Gwinnett County Public Schools is one of only four systems in Georgia to receive the U-S Department of Education’s Teaching American History Grant. With these fund Gwinnett students are expected to not only have American History come alive for them, but gain a relevant understanding of how this nation’s history impacts them today and shapes their futures.
The teaching American History Grant will support more than 150 high school social studies teachers in their efforts to improve achievement among Gwinnett students. “It will help our American history teachers enhance their classroom teaching experience-for their students and for themselves”, says Debbie Daniell, the Gwinnett County District Director of Social Studies. The grant will allow teachers the opportunity to advance their understanding of American history through intensive professional development, including study trips to historic sites and mentoring with professional historians and other experts. Armed with broaden teaching tools, these teachers will be more effective as history educators.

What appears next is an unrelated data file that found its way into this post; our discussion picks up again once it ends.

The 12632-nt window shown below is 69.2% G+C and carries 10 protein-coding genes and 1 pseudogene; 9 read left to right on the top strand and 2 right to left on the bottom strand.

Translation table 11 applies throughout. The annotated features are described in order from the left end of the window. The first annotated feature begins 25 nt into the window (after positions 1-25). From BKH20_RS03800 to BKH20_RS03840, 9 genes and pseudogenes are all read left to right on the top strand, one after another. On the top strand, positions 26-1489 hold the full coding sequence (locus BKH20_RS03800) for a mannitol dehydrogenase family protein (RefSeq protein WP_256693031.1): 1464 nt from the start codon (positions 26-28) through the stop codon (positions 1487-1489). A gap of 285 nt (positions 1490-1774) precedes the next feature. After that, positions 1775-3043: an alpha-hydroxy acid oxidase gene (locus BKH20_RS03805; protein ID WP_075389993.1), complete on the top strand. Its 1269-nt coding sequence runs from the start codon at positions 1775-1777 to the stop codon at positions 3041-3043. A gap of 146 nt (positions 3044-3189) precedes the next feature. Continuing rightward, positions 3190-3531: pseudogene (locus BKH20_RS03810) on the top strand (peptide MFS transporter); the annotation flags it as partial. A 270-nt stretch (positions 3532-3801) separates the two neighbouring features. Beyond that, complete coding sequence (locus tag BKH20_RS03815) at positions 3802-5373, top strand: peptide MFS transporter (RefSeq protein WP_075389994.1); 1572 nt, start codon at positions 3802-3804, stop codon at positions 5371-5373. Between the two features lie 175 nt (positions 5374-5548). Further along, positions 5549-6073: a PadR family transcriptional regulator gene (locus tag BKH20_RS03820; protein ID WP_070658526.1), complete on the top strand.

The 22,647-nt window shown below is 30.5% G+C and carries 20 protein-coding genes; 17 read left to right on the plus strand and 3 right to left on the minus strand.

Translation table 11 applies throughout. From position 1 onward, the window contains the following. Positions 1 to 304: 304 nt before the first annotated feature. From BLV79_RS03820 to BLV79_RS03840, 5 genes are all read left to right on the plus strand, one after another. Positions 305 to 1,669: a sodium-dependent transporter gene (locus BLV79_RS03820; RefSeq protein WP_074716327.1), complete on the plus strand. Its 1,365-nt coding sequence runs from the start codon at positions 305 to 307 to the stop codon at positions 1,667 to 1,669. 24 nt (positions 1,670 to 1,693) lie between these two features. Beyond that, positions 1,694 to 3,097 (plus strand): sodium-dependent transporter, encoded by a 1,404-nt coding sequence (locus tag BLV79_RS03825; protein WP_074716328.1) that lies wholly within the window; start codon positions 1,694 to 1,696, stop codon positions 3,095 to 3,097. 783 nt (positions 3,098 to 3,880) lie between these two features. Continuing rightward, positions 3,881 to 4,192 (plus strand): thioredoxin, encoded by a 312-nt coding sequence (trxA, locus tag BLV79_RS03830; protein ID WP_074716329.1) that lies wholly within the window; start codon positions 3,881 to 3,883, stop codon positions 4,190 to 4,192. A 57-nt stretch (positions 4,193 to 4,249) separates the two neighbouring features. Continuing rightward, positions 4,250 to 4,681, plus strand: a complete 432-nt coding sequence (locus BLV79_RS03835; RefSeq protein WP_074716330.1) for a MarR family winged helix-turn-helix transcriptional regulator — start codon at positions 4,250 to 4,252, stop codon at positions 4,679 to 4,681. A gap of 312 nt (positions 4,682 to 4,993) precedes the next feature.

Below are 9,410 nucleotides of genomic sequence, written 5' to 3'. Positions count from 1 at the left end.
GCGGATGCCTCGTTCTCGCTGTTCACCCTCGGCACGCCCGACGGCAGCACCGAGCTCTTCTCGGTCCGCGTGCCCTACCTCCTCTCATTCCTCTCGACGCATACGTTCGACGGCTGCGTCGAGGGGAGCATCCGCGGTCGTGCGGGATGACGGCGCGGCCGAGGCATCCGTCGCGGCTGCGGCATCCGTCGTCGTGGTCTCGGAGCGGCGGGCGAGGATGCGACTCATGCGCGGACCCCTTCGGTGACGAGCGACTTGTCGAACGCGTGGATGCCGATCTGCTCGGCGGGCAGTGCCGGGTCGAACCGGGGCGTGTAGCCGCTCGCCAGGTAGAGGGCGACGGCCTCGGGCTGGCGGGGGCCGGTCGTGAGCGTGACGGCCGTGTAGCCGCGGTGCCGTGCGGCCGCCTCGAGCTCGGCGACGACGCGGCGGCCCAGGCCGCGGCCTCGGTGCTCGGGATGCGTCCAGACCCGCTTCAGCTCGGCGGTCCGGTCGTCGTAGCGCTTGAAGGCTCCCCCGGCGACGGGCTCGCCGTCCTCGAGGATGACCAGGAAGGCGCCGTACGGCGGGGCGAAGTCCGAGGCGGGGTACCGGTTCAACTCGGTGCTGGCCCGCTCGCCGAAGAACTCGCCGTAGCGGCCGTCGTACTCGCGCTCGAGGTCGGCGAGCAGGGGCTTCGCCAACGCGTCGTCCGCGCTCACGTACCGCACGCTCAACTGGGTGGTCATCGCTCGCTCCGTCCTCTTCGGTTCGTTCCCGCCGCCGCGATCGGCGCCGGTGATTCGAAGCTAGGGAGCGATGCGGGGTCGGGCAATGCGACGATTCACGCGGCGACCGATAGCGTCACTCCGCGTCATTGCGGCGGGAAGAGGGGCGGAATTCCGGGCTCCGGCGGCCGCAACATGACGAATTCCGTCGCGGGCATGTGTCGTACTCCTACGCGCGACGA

Debbie Daniell’s is working to create and implement the Gwinnett County Public Schools Teaching American History (TAH) Project- American History: Examining Years of Economic Strides. The goal is to develop critical thinking and historical investigation into central themes and events in American history through the lens of economics. Daniell explains that teachers will gain a better understanding of how to apply economic analysis and reasoning into their traditional American History courses. For students, Daniell says, “the goal is to bring history alive and help them better understand the significance of events that have occurred. “ Going a step further, the system wants to address the immediate and sometimes long-term economic impact of historical events so that students can better understand the world and how events of today can shape the future.
Dr. David Martin of the Georgia Council on Economic Education gives the system high marks for incorporating economic history into the overall study of American history. Martin agrees that the goal of helping teachers better understand the economic strides our country has made, and incorporating that knowledge into the American History lessons is valuable to teachers, students and ultimately the community.
Teachers will attend seminars with history professors from higher education institutions including: Georgia State University, University of Georgia, Kennesaw State University, Winthrop University, and the University of Wisconsin. Adding to the project’s support, Gwinnett County School System and the Georgia Council on Economic Education have partnered with the National Archives, the New York Stock Exchange, the Smithsonian Institute and the Council on Economic Education.
A total of $115.3 million dollars was awarded to 124 school districts across the country.